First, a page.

By Liz Kimbrough
The Bukit Tigapuluh landscape in Indonesia has been sliced and diced by roads, opening its forests to threats from the outside. As forest vanishes in the region, so too does its population of endangered Sumatran tigers.
A rapidly expanding road network in Asia threatens to usher in similar problems for tigers (Panthera tigris) elsewhere in Indonesia and beyond. According to a new study published in the journal >Science Advances, nearly 24,000 kilometres of new roads will be built in tiger conservation landscapes (TCLs) in Asia by 2050.
A Sumatran tiger (Panthera tigris sumatrae). Photo by Rhett A. Butler/Mongabay.
Using a recently developed global roads data set, University of Michigan conservation ecologist Neil Carter and his colleagues calculated the extent of planned and existing road networks across a 13-country range in Asia and the potential impacts of those roads to the globally endangered tiger. The analyses covered a nearly 1.16-million-square-kilometre (448,000-square-mile) range across Bangladesh, Bhutan, Cambodia, China, India, Indonesia, Laos, Malaysia, Myanmar, Nepal, Russia, Thailand and Vietnam.
"Our analysis demonstrates that, overall, tigers face a ubiquitous and mounting threat from road networks across much of their 13-country range," Carter said in a statement.
Tigers are listed as >endangered on the IUCN Red List, with fewer than 4,000 individuals still remaining in the wild. Tiger conservation has been flagged as a global conservation priority, and the international initiative >TX2 has set a goal of doubling global tiger numbers between 2010 and 2022 (China's next "year of the tiger.")
Road construction contributes to three major threats to tigers: degradation of habitat, prey depletion, and poaching.
Years after their construction, even low-traffic logging roads can increase human access to remote areas and contribute to the hunting and poaching of tigers and their prey. Tigers have also been >killed by vehicle collisions in India and elsewhere.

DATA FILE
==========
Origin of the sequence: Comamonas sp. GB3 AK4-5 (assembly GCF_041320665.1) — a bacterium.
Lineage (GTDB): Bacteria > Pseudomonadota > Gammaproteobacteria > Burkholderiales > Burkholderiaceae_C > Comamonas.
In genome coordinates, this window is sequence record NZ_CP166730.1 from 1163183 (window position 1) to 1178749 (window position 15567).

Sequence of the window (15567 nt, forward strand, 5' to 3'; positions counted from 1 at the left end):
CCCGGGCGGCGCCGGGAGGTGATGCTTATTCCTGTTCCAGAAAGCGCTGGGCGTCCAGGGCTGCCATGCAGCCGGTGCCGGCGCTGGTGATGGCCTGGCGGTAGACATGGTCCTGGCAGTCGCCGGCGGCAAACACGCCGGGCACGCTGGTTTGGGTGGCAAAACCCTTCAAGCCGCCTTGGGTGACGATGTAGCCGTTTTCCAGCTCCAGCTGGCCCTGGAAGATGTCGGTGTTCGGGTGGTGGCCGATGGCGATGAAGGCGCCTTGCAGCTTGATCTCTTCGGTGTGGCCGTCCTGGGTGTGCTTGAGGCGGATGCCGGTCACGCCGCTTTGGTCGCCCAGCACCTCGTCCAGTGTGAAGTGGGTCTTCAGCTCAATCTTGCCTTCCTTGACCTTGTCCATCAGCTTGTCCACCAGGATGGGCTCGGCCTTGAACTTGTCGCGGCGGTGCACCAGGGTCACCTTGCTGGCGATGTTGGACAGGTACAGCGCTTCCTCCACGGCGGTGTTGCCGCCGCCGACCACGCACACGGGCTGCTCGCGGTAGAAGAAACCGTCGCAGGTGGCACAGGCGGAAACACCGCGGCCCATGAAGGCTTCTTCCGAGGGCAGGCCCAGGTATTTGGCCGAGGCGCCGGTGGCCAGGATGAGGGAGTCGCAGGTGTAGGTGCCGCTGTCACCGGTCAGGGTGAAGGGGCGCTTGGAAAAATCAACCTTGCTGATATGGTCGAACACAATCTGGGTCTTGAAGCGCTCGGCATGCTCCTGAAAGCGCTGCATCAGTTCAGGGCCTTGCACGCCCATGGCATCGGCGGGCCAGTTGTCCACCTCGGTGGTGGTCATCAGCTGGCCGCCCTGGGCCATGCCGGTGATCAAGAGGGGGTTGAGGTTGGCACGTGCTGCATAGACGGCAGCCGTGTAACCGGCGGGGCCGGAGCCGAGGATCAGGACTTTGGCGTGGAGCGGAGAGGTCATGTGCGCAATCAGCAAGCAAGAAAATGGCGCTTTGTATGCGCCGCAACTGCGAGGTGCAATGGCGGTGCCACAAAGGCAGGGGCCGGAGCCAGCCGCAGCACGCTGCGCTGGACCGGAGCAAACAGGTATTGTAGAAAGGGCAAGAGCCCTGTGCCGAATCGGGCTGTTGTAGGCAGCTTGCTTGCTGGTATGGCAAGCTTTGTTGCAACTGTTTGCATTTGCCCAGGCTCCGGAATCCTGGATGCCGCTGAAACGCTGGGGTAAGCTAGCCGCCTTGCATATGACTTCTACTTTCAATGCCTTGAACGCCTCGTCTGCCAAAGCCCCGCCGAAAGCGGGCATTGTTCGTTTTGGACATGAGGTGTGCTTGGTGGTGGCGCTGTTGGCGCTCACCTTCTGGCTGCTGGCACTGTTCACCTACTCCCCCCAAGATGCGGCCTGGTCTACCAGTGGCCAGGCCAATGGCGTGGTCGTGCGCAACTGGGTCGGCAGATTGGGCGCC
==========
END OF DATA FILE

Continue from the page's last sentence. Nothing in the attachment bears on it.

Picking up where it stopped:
Royal Bengal tiger in Corbett National Park. Photo by Udayan Dasgupta/Mongabay.
In the Kerinci Seblat region of Sumatra, tigers >avoid public roads. This behaviour is suspected in other areas and represents a significant barrier to tiger movement, with the potential to isolate populations onto tiger "islands." The genetic variation that comes from tigers breeding with different populations is important to a resilient, healthy, and increasing tiger population. Maintaining wilderness corridors where tigers can move freely is of great concern to conservationists.
Areas of habitat that can support at least five adult tigers and where tigers have been spotted in the past 10 years are designated tiger conservation landscapes. The preservation of TCLs is considered crucial for the recovery of the species. Currently, 134,000 km (83,300 mi) of roads traverse the 76 known TCLs.
According to the study, these roads may be decreasing tiger and prey abundance by more than 20%, a finding that the paper calls "a highly troubling warning sign for tiger recovery and ecosystems in Asia."
The density of roads varies widely among countries and regions in the study. For example, the road density in TCLs in China was nearly eight times greater than in Malaysia. Out of the 10 TCLs found to have the highest road densities, two are considered global priority sites for tigers: the Bukit Tigapuluh landscape in Indonesia and Corbett-Sonanadi in India.
Between 2000 and 2012, Bukit Tigapuluh lost nearly 40 km2 (16 mi2) of forest due to the expansion of oil palm plantations. Over the same time period in that landscape, the number of adult tigers decreased from 36 to 22 individuals.